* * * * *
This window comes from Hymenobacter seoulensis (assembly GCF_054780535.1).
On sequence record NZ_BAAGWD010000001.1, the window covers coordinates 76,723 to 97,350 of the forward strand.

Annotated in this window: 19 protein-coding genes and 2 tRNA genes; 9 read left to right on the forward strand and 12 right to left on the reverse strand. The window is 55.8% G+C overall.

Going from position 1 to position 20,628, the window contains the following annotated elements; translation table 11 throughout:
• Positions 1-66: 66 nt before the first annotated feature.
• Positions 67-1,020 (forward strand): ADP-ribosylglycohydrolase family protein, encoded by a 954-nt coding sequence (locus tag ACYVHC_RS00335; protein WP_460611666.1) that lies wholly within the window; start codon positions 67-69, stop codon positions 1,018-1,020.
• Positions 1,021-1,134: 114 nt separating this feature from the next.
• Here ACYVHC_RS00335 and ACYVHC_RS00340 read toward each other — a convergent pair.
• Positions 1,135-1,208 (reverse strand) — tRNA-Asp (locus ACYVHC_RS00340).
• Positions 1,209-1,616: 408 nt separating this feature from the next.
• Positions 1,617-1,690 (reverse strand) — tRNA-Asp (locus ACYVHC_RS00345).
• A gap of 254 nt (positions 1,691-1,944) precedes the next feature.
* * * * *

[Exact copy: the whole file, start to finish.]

This window comes from Hymenobacter seoulensis (assembly GCF_054780535.1).
On sequence record NZ_BAAGWD010000001.1, the window covers coordinates 76,723 to 97,350 of the forward strand.

Annotated in this window: 19 protein-coding genes and 2 tRNA genes; 9 read left to right on the forward strand and 12 right to left on the reverse strand. The window is 55.8% G+C overall.

Going from position 1 to position 20,628, the window contains the following annotated elements; translation table 11 throughout:
• Positions 1-66: 66 nt before the first annotated feature.
• Positions 67-1,020 (forward strand): ADP-ribosylglycohydrolase family protein, encoded by a 954-nt coding sequence (locus tag ACYVHC_RS00335; protein WP_460611666.1) that lies wholly within the window; start codon positions 67-69, stop codon positions 1,018-1,020.
• Positions 1,021-1,134: 114 nt separating this feature from the next.
• Here ACYVHC_RS00335 and ACYVHC_RS00340 read toward each other — a convergent pair.
• Positions 1,135-1,208 (reverse strand) — tRNA-Asp (locus ACYVHC_RS00340).
• Positions 1,209-1,616: 408 nt separating this feature from the next.
• Positions 1,617-1,690 (reverse strand) — tRNA-Asp (locus ACYVHC_RS00345).
• A gap of 254 nt (positions 1,691-1,944) precedes the next feature.